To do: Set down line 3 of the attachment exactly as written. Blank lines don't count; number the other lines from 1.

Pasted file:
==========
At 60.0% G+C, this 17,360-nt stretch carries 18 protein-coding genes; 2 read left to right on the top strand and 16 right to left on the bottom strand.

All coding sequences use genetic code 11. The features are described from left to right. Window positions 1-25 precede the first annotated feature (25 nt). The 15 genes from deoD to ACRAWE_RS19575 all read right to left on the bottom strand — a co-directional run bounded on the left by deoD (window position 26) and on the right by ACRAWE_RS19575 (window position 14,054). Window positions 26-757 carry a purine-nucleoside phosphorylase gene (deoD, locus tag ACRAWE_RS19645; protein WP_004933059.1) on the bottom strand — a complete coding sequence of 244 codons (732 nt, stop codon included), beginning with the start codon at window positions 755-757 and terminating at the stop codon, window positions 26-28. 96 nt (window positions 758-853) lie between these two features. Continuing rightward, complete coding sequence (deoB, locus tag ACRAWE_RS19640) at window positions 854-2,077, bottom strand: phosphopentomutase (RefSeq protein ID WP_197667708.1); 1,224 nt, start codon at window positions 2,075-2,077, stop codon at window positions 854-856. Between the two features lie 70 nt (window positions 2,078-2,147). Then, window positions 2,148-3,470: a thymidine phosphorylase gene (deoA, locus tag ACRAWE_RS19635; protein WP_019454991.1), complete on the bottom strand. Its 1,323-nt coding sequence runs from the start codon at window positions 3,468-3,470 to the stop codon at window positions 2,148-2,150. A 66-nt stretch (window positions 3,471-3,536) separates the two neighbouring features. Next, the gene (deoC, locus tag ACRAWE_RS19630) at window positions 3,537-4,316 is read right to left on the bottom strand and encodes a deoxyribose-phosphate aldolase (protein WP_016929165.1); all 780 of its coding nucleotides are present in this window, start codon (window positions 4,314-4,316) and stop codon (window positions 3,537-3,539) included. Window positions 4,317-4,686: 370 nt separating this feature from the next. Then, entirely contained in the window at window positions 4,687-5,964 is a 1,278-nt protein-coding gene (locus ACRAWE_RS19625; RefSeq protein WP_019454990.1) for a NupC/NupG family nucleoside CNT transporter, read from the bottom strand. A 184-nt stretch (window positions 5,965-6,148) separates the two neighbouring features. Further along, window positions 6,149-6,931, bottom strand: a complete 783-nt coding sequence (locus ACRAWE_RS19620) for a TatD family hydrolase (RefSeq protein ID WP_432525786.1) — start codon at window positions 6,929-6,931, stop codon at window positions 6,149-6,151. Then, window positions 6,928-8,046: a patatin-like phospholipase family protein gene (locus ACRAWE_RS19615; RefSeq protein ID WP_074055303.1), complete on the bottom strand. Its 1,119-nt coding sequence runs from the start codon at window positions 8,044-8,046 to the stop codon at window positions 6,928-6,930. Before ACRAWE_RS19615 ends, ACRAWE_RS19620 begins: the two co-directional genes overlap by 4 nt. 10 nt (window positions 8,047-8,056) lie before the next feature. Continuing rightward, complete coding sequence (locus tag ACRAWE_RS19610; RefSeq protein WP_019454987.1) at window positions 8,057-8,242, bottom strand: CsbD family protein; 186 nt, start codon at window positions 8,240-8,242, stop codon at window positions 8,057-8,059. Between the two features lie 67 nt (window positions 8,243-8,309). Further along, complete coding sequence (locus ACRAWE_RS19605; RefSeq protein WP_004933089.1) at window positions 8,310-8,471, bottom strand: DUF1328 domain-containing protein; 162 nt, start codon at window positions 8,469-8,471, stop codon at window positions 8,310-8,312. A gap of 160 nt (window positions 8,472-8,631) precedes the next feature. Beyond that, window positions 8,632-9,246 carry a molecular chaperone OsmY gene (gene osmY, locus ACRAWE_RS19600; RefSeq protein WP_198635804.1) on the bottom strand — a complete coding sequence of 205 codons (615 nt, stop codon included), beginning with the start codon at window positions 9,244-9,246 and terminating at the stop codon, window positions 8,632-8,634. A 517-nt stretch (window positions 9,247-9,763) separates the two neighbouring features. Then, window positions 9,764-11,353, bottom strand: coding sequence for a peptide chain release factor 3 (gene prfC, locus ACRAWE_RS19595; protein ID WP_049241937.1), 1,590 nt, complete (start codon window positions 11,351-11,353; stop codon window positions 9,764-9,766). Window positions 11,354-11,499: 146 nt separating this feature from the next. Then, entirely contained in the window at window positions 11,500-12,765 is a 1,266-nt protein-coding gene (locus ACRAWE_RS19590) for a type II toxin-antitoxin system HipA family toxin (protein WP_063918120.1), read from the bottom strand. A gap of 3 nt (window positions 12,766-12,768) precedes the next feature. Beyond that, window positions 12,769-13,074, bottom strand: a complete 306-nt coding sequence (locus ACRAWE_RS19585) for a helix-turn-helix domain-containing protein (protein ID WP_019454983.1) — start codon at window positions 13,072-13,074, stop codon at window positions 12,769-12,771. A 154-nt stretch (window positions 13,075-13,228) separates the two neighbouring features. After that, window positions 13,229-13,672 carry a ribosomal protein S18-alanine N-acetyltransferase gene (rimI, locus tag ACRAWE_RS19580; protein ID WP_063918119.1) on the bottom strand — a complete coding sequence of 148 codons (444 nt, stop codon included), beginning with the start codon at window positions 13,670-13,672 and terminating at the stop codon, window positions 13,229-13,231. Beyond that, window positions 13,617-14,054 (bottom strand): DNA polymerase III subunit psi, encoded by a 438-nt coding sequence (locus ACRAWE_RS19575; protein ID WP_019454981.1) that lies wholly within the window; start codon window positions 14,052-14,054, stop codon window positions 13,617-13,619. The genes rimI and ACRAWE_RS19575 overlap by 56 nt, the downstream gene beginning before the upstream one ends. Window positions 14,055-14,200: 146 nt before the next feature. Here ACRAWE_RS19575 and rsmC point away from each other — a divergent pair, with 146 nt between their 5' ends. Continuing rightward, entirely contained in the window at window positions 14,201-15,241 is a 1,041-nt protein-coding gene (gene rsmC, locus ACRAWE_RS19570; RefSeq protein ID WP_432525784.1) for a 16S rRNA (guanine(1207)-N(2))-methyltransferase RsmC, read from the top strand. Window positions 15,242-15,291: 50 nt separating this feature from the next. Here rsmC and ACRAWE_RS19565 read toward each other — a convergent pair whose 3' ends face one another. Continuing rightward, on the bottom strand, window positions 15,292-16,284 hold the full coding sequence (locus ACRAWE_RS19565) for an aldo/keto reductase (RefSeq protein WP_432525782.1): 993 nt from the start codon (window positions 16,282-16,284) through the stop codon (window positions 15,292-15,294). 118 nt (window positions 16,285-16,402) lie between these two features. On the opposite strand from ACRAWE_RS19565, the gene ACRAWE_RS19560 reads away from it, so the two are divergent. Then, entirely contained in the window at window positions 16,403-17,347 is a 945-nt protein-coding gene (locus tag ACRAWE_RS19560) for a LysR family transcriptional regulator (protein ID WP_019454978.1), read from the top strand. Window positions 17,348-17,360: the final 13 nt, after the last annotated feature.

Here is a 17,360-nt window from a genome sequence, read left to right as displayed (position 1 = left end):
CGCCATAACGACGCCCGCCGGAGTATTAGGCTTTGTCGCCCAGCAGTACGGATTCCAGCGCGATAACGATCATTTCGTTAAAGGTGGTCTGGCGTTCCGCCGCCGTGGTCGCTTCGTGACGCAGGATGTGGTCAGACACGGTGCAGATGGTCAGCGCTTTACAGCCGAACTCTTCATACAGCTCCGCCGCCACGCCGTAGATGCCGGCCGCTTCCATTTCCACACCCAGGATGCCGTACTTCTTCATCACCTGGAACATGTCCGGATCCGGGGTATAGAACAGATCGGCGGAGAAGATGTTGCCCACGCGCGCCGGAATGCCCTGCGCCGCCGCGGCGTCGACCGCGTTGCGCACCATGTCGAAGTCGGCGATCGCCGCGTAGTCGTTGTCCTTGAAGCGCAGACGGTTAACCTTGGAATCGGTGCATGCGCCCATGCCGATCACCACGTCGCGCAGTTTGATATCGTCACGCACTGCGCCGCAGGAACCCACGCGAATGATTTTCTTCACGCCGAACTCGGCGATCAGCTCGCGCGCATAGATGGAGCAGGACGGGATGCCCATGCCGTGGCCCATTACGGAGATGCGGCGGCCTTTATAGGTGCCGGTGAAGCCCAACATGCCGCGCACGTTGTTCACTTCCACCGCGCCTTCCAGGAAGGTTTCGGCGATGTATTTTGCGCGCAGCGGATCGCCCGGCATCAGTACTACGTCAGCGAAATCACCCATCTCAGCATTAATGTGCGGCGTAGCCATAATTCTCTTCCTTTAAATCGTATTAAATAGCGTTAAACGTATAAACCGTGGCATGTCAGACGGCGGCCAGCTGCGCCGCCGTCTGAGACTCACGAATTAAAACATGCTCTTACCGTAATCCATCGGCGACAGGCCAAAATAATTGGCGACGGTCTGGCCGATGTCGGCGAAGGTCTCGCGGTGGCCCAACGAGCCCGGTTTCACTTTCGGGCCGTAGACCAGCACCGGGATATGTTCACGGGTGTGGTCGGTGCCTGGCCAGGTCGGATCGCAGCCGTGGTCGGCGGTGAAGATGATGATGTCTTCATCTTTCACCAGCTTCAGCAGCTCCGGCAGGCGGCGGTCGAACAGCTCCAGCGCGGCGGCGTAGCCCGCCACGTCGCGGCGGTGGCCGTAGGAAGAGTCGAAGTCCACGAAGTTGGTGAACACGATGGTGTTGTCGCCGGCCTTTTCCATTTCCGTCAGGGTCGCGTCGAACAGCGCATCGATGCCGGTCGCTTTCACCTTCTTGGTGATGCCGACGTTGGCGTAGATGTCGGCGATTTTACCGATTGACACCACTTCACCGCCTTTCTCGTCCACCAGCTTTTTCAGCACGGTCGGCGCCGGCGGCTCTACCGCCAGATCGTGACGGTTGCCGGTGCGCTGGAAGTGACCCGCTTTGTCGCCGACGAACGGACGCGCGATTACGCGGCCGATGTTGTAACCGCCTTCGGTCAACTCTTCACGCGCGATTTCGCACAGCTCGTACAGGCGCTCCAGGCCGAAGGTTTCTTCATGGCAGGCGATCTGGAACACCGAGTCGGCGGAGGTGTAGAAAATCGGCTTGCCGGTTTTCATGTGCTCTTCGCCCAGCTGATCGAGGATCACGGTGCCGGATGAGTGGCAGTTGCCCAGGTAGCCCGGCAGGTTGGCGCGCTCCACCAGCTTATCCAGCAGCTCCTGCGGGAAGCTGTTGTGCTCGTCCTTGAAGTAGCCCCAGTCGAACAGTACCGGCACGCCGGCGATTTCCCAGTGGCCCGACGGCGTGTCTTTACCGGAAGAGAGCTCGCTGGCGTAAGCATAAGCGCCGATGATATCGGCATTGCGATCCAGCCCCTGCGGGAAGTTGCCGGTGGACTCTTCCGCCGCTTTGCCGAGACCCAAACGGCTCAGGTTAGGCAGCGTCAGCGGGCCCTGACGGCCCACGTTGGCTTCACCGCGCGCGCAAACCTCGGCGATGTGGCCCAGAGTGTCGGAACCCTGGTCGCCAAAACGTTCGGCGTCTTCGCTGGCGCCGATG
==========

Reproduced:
Here is a 17,360-nt window from a genome sequence, read left to right as displayed (position 1 = left end):